Objectives: To assess the procedural and clinical outcomes from a modified subintimal tracking and re-entry (STAR) procedure performed using contrast guidance. Background: Previous data showed that recanalizing a chronic total occlusion (CTO) with the STAR technique was possible. However, this technique was considered difficult and therefore has only been adopted by a limited number of experienced operators. Methods: Patients (n 5 68) with a CTO of a native coronary artery treated by a single operator with this technique were included. Results: The right coronary artery was involved in 79.4%, the morphology was blunt in 77.9%, and CTO length was longer than 20 mm in 67.6%. Angiographic success rate was 80.9% with a 70.6% rate of complete recanalization. Stent implantation was performed in 82.3% of cases, with drug-eluting stents (DES) implanted in the majority (92.7%). Procedural complications occurred in 10.3% of cases. There were no episodes of myocardial infarction during follow-up, with 1 case (1.5%) of cardiac death. There were no cases of definite or probable stent thrombosis, and there was 1 (1.5%) possible stent thrombosis. The overall rate of in-segment binary restenosis was 44.7%, and target lesion revascularization (TLR) was performed in 25% of lesions. The rate of TLR in lesions treated with DES was 29.4% and in those treated with bare-metal stents was 50%. Conclusion: The contrast-guided STAR technique appears to be feasible and relatively safe. However, this procedure is limited by a high rate of restenosis even with DES, and a second procedure may be necessary to obtain a definitive result.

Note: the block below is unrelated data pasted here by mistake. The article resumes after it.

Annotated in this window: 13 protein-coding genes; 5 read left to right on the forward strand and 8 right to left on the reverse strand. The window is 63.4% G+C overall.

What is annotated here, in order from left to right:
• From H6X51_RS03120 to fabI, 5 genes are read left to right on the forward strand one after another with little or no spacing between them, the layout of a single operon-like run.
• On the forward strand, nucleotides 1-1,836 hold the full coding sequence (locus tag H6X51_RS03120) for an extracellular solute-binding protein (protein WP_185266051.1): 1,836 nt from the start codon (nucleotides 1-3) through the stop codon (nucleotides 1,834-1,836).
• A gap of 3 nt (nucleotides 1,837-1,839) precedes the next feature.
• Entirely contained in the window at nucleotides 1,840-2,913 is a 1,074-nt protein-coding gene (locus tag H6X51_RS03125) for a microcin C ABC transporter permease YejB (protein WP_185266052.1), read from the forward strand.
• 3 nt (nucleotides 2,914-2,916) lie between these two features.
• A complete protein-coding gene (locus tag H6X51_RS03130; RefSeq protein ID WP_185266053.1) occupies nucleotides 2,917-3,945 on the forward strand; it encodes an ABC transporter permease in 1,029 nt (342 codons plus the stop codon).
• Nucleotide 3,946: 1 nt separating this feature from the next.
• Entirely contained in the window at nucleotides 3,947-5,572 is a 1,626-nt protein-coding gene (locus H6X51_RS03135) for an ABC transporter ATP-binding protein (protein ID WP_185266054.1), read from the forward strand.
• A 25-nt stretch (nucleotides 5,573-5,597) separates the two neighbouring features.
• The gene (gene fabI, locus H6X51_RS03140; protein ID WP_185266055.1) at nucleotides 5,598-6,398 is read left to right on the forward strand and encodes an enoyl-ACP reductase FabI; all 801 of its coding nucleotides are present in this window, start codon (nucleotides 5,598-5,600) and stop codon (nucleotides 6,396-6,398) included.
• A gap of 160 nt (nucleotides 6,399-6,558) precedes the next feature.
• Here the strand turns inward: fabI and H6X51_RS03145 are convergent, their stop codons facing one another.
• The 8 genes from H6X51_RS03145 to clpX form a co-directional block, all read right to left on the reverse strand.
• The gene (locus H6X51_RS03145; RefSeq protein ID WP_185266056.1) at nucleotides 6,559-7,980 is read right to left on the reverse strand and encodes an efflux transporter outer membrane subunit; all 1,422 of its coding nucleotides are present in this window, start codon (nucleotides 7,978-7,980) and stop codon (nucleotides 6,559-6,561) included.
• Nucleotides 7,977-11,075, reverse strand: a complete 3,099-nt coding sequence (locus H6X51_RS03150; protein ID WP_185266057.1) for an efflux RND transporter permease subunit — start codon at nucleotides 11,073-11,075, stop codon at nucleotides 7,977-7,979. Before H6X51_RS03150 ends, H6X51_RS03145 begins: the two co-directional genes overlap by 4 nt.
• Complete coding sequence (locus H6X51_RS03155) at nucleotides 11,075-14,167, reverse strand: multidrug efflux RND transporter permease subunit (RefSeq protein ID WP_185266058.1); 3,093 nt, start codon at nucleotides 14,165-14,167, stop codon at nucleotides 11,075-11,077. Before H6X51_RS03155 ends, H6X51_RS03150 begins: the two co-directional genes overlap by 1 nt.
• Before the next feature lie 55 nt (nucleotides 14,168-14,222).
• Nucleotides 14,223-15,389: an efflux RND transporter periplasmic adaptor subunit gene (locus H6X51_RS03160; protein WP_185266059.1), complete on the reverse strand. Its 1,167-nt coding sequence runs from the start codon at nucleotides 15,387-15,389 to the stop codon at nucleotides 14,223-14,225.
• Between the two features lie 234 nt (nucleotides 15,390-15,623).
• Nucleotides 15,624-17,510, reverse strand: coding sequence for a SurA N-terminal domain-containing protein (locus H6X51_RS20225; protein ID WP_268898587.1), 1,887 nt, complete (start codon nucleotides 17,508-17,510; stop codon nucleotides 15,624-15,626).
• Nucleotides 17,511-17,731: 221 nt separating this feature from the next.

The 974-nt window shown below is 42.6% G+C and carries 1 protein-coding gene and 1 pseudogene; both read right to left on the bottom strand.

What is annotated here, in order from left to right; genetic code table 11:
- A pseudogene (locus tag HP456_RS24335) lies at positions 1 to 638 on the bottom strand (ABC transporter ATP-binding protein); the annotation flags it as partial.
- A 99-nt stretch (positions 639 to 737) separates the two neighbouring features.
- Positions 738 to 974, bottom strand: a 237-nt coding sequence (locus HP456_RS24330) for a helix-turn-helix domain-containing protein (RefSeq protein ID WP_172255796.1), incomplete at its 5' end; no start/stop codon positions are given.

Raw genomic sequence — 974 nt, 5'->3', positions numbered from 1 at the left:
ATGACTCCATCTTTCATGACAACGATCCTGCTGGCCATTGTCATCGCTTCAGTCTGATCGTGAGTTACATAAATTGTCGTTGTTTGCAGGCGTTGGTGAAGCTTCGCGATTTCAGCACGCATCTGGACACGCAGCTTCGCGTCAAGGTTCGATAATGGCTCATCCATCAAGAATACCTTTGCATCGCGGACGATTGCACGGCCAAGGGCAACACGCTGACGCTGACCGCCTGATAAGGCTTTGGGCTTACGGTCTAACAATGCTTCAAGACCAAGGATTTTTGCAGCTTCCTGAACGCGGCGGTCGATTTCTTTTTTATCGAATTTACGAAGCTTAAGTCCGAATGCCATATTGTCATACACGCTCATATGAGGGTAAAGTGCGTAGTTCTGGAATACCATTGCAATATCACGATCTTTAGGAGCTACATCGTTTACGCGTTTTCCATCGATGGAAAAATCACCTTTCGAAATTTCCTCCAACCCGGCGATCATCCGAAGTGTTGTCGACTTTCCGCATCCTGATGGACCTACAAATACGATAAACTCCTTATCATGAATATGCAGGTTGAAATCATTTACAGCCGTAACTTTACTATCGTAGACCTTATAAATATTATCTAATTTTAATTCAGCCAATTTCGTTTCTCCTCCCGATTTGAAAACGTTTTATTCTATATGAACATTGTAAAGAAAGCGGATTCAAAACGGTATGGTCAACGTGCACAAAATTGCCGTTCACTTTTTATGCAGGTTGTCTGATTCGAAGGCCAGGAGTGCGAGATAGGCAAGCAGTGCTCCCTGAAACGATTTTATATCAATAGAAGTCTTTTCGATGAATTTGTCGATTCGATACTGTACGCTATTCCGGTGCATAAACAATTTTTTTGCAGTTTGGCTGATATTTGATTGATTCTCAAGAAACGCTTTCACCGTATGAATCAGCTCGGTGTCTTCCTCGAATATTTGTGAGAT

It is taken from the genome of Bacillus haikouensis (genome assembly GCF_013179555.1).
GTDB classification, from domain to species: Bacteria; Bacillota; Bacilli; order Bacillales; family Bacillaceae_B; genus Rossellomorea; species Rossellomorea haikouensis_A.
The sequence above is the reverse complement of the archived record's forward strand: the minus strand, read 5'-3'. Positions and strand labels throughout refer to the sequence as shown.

- Chronic total occlusion
- Drug-eluting stent
- Major adverse cardiac events
- Percutaneous coronary intervention
ASJC Scopus subject areas
- Radiology Nuclear Medicine and imaging
- Cardiology and Cardiovascular Medicine